Both Drew, a reliable shortstop, and Morales, a power-hitting first baseman, are expected to be signed next month after the amateur draft, when the signing team will no longer have to yield a draft pick. But the persistent rumbling over their current inactivity seems to contain a political lesson: that, no matter what the circumstances, the presence of people out of work rankles, not only the unemployed, but the public in general. We know Team GOP is betting on that behavior as the midterm electoral playoffs approach. We’ve noted before that the hit-to-right club is basing its offense on one four-letter word: jobs.

Here’s the GOP’s Ohio Skipper John Kasich, a possible 2016 presidential candidate: “We work every day to be business-friendly. We’re up a quarter-million jobs.” The jobs pitch gets cheers in the national ballpark both from pro-business and working class fans. The Dems have been left to go to bat for a raise in the minimum wage and to focus on easing the plight of the middle class through job-training and more-affordable college programs. That game plan might be effective were it not for the sluggish, station-to-station progress of the economy.

WashPost birddog E.J. Dionne flagged Skipper Obama’s own restraint the other night in pitching his team’s successful rally in jobs and investment: “What we’ve accomplished together as a country over the last five years has been significant: 9.2 million new jobs, an auto industry that has come roaring back, a financial system that’s stabilized, trillions of dollars of wealth recovered and restored because housing came back and people’s 401 pensions bounced back. What we also know is that the American public is anxious…(The economy’s improvement)hasn’t translated into greater financial security.”

Dionne contrasts the aggressive GOP approach to that of the Dems as the teams go head-to-head in the 2014 campaign: “Republicans rail against everything Obama has done. Their agenda may look like a catalog of Fox News obsessions — last month it was Obamacare, currently it’s Benghazi. But they will not stop blaming Obama and his party for all the country’s shortcomings. Democrats, by contrast, (seem averse to) offering a sunny rebuttal.”

In Baseball, we know, managers who prefer to play small ball rather than go for the fences, lose at least as often as their caution pays off.. The time for Team Obama to change its approach is running out.

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Hold Those Tigers: Only one of six divisions has a single team above .500, the AL Central. It’s only mid-May, but Detroit is threatening to run away from their four division opponents: the Tigers are now six-and-half games ahead of second-place Minnesota. Meanwhile, Texas, with its injury-depleted rotation, has fallen six games behind pace-setting Oakland in the AL West.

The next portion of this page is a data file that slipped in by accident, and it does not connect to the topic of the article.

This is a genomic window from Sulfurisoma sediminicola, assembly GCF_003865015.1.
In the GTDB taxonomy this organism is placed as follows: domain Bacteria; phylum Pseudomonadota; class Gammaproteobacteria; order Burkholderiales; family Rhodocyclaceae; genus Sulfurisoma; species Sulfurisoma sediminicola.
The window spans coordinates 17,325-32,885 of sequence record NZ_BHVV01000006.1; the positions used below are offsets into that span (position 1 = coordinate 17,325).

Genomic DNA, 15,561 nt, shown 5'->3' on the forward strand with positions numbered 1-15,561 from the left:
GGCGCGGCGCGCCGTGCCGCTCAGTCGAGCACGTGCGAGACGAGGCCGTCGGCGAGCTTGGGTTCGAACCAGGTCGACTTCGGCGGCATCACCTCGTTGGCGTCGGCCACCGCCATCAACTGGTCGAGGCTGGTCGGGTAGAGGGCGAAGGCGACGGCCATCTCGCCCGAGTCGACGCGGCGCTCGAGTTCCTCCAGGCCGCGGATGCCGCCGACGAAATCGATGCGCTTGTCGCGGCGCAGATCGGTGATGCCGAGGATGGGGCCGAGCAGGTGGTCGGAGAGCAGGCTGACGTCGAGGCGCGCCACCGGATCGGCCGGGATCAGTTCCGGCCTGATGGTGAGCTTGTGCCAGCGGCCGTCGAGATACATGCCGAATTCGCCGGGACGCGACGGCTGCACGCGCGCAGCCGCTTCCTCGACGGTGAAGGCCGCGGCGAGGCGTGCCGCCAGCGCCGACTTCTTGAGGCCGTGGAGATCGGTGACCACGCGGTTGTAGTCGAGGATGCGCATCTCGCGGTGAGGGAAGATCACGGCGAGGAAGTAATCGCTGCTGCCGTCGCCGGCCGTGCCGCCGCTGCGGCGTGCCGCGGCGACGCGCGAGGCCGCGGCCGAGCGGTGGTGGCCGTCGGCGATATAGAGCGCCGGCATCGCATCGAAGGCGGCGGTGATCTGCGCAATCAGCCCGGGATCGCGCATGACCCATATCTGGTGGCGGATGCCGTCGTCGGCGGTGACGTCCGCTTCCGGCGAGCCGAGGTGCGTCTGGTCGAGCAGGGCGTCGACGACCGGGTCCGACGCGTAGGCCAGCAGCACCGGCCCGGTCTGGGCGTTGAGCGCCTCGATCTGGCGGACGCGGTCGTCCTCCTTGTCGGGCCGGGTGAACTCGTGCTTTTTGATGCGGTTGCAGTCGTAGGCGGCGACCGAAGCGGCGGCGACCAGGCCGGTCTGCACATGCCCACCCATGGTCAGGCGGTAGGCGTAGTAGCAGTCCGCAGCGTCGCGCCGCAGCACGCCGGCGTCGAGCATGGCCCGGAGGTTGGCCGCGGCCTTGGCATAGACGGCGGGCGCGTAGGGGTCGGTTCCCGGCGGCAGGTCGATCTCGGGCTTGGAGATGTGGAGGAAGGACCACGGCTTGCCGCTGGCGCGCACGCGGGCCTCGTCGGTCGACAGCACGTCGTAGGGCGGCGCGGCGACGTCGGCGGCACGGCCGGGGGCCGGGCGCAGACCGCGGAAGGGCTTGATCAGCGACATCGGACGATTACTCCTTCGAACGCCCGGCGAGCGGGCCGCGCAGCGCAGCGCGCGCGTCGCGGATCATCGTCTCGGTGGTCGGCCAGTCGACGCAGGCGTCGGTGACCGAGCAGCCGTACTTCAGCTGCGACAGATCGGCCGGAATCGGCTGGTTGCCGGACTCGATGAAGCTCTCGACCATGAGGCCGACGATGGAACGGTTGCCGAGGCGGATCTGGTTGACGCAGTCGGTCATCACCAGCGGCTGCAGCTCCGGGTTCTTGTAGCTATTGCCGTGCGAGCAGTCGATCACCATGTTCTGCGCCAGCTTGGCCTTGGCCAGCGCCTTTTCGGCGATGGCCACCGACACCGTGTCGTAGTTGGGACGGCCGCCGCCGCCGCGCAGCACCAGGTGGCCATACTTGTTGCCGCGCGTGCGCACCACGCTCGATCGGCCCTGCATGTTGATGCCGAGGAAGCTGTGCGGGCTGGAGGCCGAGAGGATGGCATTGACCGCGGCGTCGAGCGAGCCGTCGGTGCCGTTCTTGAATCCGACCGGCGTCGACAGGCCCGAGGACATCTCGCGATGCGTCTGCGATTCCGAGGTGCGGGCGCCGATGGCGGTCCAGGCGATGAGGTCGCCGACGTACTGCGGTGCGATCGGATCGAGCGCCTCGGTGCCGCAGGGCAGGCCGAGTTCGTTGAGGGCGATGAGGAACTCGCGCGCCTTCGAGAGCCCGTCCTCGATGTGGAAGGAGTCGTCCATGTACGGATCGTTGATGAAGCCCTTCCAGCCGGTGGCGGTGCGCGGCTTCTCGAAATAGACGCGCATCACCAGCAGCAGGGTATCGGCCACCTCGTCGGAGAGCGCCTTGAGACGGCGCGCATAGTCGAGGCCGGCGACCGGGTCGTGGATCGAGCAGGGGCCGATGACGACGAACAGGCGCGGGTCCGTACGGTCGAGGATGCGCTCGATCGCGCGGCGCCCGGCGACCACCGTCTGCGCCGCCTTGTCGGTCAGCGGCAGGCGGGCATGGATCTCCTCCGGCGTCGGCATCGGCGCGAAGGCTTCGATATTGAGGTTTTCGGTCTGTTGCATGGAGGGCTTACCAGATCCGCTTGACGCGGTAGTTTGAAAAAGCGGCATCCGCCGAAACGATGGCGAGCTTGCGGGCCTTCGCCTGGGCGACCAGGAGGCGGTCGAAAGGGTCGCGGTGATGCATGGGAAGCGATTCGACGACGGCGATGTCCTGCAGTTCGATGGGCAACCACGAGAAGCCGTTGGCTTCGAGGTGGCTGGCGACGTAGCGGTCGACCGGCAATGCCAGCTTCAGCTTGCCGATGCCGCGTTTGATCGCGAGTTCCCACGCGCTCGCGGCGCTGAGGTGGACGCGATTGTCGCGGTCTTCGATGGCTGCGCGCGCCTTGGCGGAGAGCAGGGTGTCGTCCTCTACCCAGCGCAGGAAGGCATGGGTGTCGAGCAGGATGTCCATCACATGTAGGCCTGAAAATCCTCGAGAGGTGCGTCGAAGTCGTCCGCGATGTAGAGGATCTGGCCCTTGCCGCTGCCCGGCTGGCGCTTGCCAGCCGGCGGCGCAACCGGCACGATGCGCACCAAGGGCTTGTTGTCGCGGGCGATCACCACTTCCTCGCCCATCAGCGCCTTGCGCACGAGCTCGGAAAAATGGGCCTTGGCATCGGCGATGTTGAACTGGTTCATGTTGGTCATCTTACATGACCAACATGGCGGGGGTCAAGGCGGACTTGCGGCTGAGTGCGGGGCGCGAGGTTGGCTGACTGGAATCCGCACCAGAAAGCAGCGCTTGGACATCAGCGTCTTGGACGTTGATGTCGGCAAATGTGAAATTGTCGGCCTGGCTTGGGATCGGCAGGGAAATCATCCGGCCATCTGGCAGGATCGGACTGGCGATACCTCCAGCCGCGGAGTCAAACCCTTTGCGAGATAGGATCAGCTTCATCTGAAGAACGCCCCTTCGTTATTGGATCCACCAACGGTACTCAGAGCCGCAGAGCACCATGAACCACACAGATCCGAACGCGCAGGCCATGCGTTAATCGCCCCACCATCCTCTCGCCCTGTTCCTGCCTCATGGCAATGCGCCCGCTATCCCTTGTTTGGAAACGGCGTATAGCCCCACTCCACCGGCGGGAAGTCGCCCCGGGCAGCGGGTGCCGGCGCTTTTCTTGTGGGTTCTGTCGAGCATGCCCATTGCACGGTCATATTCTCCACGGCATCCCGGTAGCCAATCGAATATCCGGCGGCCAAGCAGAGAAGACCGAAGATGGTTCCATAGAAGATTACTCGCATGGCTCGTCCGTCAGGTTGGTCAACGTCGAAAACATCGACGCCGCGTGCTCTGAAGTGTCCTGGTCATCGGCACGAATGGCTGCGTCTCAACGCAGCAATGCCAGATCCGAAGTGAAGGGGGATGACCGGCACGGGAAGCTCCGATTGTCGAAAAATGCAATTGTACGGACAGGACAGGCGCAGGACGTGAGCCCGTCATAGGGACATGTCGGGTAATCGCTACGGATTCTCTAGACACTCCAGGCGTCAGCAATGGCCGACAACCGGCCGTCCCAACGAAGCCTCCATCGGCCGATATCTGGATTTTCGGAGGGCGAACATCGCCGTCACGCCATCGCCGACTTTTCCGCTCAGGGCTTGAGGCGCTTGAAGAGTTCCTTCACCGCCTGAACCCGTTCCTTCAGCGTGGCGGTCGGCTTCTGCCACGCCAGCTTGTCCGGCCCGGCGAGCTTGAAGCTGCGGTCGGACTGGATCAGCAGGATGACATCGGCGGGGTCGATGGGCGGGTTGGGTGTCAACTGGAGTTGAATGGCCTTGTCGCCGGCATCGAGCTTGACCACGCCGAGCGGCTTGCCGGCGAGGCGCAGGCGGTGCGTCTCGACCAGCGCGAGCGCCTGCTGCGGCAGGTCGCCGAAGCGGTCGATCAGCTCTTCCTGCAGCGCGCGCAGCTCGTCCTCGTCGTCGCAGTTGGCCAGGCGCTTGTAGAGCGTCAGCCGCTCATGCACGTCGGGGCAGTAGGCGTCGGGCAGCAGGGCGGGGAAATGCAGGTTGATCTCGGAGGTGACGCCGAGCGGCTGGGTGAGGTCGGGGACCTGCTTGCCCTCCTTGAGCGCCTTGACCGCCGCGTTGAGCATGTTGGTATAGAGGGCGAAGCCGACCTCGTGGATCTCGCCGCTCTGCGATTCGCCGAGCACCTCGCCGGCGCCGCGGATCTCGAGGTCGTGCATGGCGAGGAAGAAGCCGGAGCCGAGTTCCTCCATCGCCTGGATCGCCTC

Tanak-accolades: “He’s never in a count where you can look for something.” – Mets manager Terry Collins (after Mashiro Tanaka’s Wednesday night shutout). “I knew what was coming, but I just couldn’t hit it.” – Mets second baseman Daniel Murphy. As the Mets were being baffled by Yankee pitching a second night in a row, Gary Cohen on SNY did not mince words about a missing member of the team’s lineup: “I’d hate to think the $7 million dollars they’re paying Chris Young is the reason (center fielder) Juan Lagares is not playing.”

How to Spot a Comer Who Will Not Be Going Soon: (1) Watch him hit a line-drive home run to right in CitiField’s Death Valley. (2) Read in Gammons Daily that he’s among the top 15 players with more hits than strikeouts. (3) Check his BA and find it’s a more-than-solid .325. Who is it? 27-year-old Yankee rookie Yangervis Solarte.

Late Scores: Dodgers 7, Arizona 0; Marlins 7, Giants 5; Tampa Bay 3, Angels 0; Minnesota 5, Mariners 4; Toronto 2, Texas 0; White Sox 7, Houston 2; Colorado 3, Padres 1.


 (The Nub is a team effort skippered by Dick Starkey. Comments about blog issues are welcome when addressed to the skipper at Previous Nubs may be found by scrolling below.)


‘Dark Contours’ in Pittsburgh and the Ukraine

(Posted 5/13/14)

Baseball’s counterpart to a hockey “enforcer” has kept a low profile.  He’s Pirates righthander Charlie Morton, whose brush-back pitches that go slightly awry have made him a protector to teammates, a provocateur to opponents.  Morton, described locally as having learned “to negotiate the darker contours of what it takes to play (in) the major(s)”, put his education to work with these MLB-leading stats: eight batters hit in eight games so far; 16 hit in 20 games last season.  Morton mostly manages to time his suspected retaliation until long after a teammate is plunked to avoid ejection.